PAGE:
At the dark dream of the year.

I am learning to live, glory to God — though I’d never thought of it just that way until reading this poem. Its allusions to giving birth I can relate to, though I’m thankful I was able to accomplish the material form of that work when I was in the “glory of the flesh,” young and strong. Now that I am in the autumn of my life, now is when as a widow I have to rise to the less tangible demands, which before I had thought of more as a re-creation than a rebirth.

cardinal-ornament

It used to be that January was the dark dream of the year for me, but judging from the last few weeks, I think that in the years to come the ramp-up to Christmas might prove to be the season when it’s hardest to stay tuned to Christ’s birth in me, as He,

At the iron senseless time, comes
To force the glory into frozen veins…

Maybe it’s a stretch to apply these metaphors to my situation. But all the traditions of getting ready for Christmas — the planning for gifts, the shopping and cooking and decorating, Christmas caroling, all in a context of wood fires and sweeping of leaves and walks on brisk mornings — I have to learn to live on my own now. “Everything changes,” and I have been born into a new and strange existence. The natural impulse is to wish to sleep ever and to dream of springtimes past.

But as Christ is born in me moment by moment, I’m the farthest possible from “on my own.” If I could live in this reality, truly live in Him, instead of in the unreality of memories that are phantoms (human beings themselves can never fall into the category of Memories), it would be a constant breaking out in a glorious freedom that encompasses calm and warmth and joy, the fullness of God. I’m in the process — I am being born, ever so slowly:

To bear new life or learn to live is an exacting joy
The whole self must waken; you cannot predict the way

It will happen, or master the responses beforehand.
For any birth makes an inconvenient demand…

I feel that I could feed off this rich poem for the next several months! It is a great gift to me; I hope you enjoy it, too. May your Advent waiting be fruitful.

scout-angel-chimes-12-14

CHRISTMAS AND COMMON BIRTH

Christmas declares the glory of the flesh:
And therefore a European might wish
To celebrate it not at midwinter but in spring,
When physical life is strong,
When the consent to live is forced even on the young,
Juice is in the soil, the leaf, the vein,
Sugar flows to movement in limbs and brain.
Also before a birth, nourishing the child
We turn again to the earth
With unusual longing—to what is rich, wild,
Substantial: scents that have been stored and strengthened
In apple lofts, the underwash of woods, and in barns;
Drawn through the lengthened root; pungent in cones
(While the fir wood stands waiting; the beech wood aspiring,
Each in a different silence), and breaking out in spring
With scent sight sound indivisible in song.

Yet if you think again
It is good that Christmas comes at the dark dream of the year
That might wish to sleep ever.
For birth is awaking, birth is effort and pain;
And now at midwinter are the hints, inklings
(Sodden primrose, honeysuckle greening)
That sleep must be broken.
To bear new life or learn to live is an exacting joy:
The whole self must waken; you cannot predict the way
It will happen, or master the responses beforehand.
For any birth makes an inconvenient demand;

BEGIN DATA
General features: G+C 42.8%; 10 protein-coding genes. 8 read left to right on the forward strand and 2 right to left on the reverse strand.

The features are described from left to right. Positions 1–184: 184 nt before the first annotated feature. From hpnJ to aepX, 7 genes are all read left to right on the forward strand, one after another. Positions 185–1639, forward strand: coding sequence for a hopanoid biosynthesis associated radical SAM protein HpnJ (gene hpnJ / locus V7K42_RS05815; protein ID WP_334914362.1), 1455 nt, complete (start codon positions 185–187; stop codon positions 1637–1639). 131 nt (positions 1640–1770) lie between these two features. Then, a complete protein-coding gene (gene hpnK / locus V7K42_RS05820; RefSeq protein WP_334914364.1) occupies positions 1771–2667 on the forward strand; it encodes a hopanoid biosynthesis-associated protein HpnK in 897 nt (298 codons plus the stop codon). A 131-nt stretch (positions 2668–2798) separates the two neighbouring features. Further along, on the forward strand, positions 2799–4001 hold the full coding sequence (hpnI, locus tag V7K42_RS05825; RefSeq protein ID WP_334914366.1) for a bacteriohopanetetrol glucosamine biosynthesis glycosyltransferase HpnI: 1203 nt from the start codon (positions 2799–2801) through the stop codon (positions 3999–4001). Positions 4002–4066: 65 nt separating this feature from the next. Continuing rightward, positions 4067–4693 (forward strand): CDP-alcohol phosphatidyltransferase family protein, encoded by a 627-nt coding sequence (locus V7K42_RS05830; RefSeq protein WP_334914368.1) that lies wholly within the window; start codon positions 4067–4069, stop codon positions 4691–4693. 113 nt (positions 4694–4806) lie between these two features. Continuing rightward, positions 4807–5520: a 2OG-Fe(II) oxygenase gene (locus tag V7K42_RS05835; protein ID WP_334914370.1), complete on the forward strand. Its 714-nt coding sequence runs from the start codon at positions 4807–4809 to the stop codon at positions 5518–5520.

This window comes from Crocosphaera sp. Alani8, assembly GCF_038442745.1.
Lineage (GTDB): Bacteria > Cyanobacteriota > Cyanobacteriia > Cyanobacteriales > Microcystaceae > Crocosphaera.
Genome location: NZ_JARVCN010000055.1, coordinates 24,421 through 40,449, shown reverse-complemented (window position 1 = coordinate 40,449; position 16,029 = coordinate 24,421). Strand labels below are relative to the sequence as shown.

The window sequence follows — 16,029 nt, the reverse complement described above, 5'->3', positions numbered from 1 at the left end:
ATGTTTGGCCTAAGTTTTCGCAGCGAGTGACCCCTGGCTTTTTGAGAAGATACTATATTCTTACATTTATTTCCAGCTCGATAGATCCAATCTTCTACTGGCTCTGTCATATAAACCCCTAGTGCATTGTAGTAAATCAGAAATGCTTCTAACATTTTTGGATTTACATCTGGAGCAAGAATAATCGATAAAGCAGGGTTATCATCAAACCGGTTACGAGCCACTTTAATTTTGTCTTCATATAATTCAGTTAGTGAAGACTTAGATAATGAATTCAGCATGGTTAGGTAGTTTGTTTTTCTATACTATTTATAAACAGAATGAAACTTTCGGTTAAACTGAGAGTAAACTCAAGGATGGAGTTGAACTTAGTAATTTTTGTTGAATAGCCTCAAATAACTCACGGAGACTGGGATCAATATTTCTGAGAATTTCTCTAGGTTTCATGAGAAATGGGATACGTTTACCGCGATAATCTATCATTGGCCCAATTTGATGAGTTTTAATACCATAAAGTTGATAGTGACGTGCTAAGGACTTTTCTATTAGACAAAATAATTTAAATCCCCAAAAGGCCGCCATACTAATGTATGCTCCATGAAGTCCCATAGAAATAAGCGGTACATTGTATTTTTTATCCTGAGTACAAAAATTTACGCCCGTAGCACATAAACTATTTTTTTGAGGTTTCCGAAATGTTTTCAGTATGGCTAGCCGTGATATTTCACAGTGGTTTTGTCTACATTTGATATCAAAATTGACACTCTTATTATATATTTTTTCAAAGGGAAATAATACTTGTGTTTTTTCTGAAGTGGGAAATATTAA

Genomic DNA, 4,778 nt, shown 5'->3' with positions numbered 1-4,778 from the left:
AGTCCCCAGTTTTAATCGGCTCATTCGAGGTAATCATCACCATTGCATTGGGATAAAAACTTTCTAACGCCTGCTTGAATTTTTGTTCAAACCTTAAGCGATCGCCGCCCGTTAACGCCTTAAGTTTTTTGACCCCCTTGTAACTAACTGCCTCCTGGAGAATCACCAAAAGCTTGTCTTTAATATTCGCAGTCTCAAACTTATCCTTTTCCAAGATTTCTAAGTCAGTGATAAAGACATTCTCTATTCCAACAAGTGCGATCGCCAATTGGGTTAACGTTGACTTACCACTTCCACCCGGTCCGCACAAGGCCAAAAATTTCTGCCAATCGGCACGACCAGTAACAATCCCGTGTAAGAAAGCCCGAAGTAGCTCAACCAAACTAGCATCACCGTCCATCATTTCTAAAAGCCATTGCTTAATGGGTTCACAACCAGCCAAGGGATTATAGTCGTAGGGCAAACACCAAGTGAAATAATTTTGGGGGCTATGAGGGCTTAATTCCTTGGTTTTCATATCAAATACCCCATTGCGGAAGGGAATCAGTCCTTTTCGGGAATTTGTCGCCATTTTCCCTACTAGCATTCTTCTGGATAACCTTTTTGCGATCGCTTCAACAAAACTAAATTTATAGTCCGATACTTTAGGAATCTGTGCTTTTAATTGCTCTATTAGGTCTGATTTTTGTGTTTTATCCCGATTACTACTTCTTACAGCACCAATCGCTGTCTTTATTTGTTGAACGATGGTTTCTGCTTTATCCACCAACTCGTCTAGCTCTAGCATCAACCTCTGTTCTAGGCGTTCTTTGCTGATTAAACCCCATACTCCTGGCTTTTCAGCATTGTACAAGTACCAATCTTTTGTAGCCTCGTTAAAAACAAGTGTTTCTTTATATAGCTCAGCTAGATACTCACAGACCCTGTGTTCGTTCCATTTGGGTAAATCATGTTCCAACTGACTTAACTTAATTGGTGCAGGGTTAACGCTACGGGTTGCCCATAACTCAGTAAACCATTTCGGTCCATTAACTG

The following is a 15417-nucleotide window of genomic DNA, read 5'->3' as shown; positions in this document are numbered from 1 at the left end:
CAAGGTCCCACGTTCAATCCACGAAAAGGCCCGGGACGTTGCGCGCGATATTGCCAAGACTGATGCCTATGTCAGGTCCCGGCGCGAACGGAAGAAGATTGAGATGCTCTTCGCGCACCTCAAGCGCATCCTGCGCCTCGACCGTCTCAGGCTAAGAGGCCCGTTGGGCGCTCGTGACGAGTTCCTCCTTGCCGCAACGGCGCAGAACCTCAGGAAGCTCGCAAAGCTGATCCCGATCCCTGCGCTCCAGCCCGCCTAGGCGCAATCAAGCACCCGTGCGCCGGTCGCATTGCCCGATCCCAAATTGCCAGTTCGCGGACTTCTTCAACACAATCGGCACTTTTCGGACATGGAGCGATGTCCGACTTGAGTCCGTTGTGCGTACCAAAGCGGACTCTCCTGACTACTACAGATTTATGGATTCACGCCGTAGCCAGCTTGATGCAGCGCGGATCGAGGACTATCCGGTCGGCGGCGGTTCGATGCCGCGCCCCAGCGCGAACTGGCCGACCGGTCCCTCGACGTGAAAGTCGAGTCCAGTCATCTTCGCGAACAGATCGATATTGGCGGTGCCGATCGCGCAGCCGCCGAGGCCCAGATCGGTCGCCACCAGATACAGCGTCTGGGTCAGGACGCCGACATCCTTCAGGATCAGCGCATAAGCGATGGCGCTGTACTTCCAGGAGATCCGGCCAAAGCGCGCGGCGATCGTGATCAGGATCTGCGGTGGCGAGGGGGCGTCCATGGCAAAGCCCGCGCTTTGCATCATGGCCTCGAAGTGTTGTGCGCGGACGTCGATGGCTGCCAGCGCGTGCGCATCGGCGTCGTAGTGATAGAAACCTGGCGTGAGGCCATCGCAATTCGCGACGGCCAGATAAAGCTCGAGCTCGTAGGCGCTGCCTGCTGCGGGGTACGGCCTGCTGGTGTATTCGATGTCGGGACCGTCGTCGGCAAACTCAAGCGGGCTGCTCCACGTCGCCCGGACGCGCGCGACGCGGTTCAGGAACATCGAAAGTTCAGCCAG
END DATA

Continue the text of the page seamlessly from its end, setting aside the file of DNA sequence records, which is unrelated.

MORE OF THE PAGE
Like all holy things
It is frequently a nuisance, and its needs never end;
Freedom it brings: We should welcome release
From its long merciless rehearsal of peace.

So Christ comes
At the iron senseless time, comes
To force the glory into frozen veins:
His warmth wakes
Green life glazed in the pool, wakes
All calm and crystal trance with the living pains.

And each year
In seasonal growth is good — year
That lacking love is a stale story at best
By God’s birth
Our common birth is holy; birth
Is all at Christmas time and wholly blest.

-Anne Ridler

 

(Bottom photo by Pippin)

10 thoughts on “At the dark dream of the year.

  1. Dear Gretchen ~ this post spoke to me and I thank you for sharing this poem.

    ‘His warmth wakes’ me each day in my widow journey. I want to rest more in His tender love and care and to ‘waken’ to His gentle prodding in this widow walk to talk with Him, continuously.

    Love, hugs & prayers for you ~ FlowerLady

    Liked by 1 person

  2. I agree with Jeannette. Some things are best said in direct language. You are taking charge with sentences again. And that gets transmitted to us behind our screens.

    I want to read the poem carefully later. (I didn’t know about Anne Ridler’s work. Thank you! I’m going to look for more, but this one will be just right for my heart right now.)

    Liked by 1 person

  3. So very much to attempt to take in, here….A profound post and poem. I loved the part where you say, “But as Christ is born in me moment by moment, I’m the farthest possible from ‘on my own.'”

    Liked by 1 person

  4. The line that touched me most was this:

    So Christ comes
    At the iron senseless time, comes
    To force the glory into frozen veins

    It calls to mind the wonderful poem/hymn “In the Bleak Mid-winter,” with its lines about “earth stood hard as iron, water like a stone.” Perhaps this poet took that in, and transformed it. Perhaps it’s only one of those metaphors that forces itself on many of us.

    But isn’t it true that grief of any sort, the shock of loss and being overcome by events, can leave us senseless, frozen in our tracks, as the saying goes? It takes time for melting to take place, for us to waken and stir back to life. But it can happen.

    Liked by 1 person

    1. When you have a rich tapestry of literature in your mind the way you do, Linda, it makes every new encounter richer for all of the possible associations and allusions. Thank you for sharing this one!

      Like

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